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Kilrush, Co. Clare

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Kilrush Poor Law Union was formally declared on the 1st August 1838 and covered an area of 180 square miles. Its operation was overseen by an elected Board of Guardians, 29 in number, representing its 13 electoral divisions as listed below (figures in brackets indicate numbers of Guardians if more than one):

Co. Clare: Kilballyoan, Kildysert (2), Kilfidduan (2), Kilkee (3), Killard (2), Killiner, Killofin (2), Kilmacdooaun (2), Kilmihil, Kilmurry (4), Kilrush (5), Knock, Moyarta (3).

The Board also included 9 ex-officio Guardians, making a total of 38.

The population falling within the Union at the 1831 census had been 70,676 with divisions ranging in size from Kilballyoan (population 3,695) to Kilrush itself (9,850).

The new Kilrush Union workhouse was erected in 1840-41 on a six-acre site at the north of Kilrush. Designed by the Poor Law Commissioners' architect George Wilkinson, the buildings were planned to accommodate 800 inmates. Its construction cost £6,800 plus £1,350 for fittings etc. The workhouse was declared fit for the reception of paupers on 15th December 1841, and received its first admissions on 9th July 1842.

The workhouse location and layout are shown on the 1920 map below.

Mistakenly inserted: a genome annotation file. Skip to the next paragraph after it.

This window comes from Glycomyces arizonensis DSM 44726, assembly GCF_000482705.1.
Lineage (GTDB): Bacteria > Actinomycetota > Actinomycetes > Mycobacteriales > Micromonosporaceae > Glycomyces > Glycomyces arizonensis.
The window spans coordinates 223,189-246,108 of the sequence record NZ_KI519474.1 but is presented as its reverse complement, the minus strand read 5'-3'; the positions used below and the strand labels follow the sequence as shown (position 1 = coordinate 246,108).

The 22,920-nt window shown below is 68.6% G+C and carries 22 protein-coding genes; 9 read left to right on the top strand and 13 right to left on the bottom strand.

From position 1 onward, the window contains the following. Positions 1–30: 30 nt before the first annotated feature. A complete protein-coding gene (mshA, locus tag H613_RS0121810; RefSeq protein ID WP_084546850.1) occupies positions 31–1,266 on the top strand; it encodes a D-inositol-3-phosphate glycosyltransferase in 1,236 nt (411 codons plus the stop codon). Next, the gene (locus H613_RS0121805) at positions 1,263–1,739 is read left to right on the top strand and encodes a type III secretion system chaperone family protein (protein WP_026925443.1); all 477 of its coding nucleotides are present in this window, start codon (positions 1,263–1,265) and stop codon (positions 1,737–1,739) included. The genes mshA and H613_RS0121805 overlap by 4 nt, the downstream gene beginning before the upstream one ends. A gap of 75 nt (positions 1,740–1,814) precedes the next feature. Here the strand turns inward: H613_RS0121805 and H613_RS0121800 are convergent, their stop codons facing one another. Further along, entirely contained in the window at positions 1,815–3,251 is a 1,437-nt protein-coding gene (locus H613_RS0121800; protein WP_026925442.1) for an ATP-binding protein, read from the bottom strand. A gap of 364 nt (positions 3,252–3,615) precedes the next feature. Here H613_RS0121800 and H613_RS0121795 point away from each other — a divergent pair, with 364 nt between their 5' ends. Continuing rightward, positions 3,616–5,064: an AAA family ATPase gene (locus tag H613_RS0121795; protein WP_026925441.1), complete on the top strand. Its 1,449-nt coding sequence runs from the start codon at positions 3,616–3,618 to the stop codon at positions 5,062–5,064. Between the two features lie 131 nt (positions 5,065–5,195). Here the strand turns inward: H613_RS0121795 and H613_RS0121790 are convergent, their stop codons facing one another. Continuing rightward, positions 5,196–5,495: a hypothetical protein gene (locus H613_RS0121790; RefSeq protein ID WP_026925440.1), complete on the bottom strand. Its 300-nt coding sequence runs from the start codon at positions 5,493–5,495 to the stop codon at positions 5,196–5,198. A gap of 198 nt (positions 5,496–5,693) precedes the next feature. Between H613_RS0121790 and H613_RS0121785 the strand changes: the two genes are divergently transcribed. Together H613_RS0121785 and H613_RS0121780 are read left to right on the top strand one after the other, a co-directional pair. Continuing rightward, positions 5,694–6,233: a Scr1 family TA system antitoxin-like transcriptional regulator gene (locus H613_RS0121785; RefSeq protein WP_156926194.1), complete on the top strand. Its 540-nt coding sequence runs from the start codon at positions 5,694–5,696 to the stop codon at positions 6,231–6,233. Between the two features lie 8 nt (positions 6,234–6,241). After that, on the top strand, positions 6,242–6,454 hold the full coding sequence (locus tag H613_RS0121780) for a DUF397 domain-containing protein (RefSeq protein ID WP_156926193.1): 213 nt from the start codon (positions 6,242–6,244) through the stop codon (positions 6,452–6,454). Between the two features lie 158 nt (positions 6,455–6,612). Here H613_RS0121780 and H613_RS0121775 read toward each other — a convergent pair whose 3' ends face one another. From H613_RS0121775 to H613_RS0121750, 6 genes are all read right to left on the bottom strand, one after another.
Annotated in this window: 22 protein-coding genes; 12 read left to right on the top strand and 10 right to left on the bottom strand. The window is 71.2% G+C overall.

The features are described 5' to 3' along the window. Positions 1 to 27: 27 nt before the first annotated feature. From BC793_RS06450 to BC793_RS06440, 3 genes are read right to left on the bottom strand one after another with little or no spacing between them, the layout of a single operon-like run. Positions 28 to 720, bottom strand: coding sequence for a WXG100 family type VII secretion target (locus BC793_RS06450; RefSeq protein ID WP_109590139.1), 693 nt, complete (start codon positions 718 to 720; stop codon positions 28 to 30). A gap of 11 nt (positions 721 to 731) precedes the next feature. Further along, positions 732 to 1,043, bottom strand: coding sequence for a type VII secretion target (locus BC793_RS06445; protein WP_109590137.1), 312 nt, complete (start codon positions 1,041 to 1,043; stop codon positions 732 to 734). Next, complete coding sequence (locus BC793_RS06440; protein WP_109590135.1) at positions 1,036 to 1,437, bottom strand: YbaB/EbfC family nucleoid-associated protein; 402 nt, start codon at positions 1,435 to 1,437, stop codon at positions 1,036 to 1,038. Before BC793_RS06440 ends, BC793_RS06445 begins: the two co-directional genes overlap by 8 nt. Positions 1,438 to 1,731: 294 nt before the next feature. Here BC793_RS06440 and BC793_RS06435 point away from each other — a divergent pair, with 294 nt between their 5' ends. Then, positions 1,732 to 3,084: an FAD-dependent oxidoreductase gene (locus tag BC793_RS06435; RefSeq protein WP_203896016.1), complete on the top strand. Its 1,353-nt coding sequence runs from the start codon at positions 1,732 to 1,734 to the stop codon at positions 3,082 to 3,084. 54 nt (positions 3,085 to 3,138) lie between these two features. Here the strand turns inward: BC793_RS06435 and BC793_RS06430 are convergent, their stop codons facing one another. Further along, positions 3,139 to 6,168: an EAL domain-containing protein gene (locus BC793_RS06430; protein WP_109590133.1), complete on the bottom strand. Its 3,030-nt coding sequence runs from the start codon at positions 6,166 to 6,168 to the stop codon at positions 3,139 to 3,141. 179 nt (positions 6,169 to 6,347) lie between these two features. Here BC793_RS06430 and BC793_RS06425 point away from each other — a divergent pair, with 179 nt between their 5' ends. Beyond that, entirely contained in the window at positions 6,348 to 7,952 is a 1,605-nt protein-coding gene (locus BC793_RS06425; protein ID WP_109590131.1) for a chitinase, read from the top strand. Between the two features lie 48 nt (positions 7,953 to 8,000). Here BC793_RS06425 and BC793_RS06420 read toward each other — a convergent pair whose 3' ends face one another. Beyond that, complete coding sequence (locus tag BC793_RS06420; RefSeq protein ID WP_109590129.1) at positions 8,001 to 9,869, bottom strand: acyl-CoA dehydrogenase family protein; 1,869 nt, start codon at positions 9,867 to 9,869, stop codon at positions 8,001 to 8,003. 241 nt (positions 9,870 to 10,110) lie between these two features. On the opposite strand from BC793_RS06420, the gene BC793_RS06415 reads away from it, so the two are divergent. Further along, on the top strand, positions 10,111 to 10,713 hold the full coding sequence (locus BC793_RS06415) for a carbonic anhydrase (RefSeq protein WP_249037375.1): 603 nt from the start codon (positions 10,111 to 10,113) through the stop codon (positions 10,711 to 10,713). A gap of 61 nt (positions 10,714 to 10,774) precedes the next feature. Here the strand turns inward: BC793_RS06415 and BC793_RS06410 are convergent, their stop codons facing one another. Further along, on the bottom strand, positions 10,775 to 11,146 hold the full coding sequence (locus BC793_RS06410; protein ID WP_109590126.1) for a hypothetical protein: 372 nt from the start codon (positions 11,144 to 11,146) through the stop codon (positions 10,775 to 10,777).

Kilrush workhouse site, 1920.

A distant view of Kilrush (left) from the early 1900s
Courtesy of Patrick Cusack

The buildings followed Wilkinson's typical layout. An entrance and administrative block at the south-west of the site contained a porter's room and waiting room at the centre with the Guardians' board room on the first floor above.

The main accommodation block had the Master's quarters at the centre, with male and female wings to each side which included boys' and girls' schoolrooms.

At the rear, a range of single-storey utility rooms such as bakehouse and washhouse connected to a central spine containing the chapel and dining-hall. A block at the rear contained the original hospital and idiots' wards. A separate infirmary and fever hospital were subsequently erected on the opposite side of the road, with the original infirmary being used as lunatic wards. A dispensary was located near the workhouse entrance gate.

Kilrush infirmary and fever hospital from the west, 2002
© Peter Higginbotham.

Kilrush request to tender notice, 1876

Kilrush request to tender notice, 1876

The map above shows a long range of buildings along the northern boundary of the site. These were probably single-storey sheds erected as emergency additional accommodation during the Great Famine in around 1847.

In February 1850, at the end of the famine years, social campaigner Dr Richard Robert Madden wrote a vivid report on conditions that still existed at the Kilrush workhouse. Here is an extract: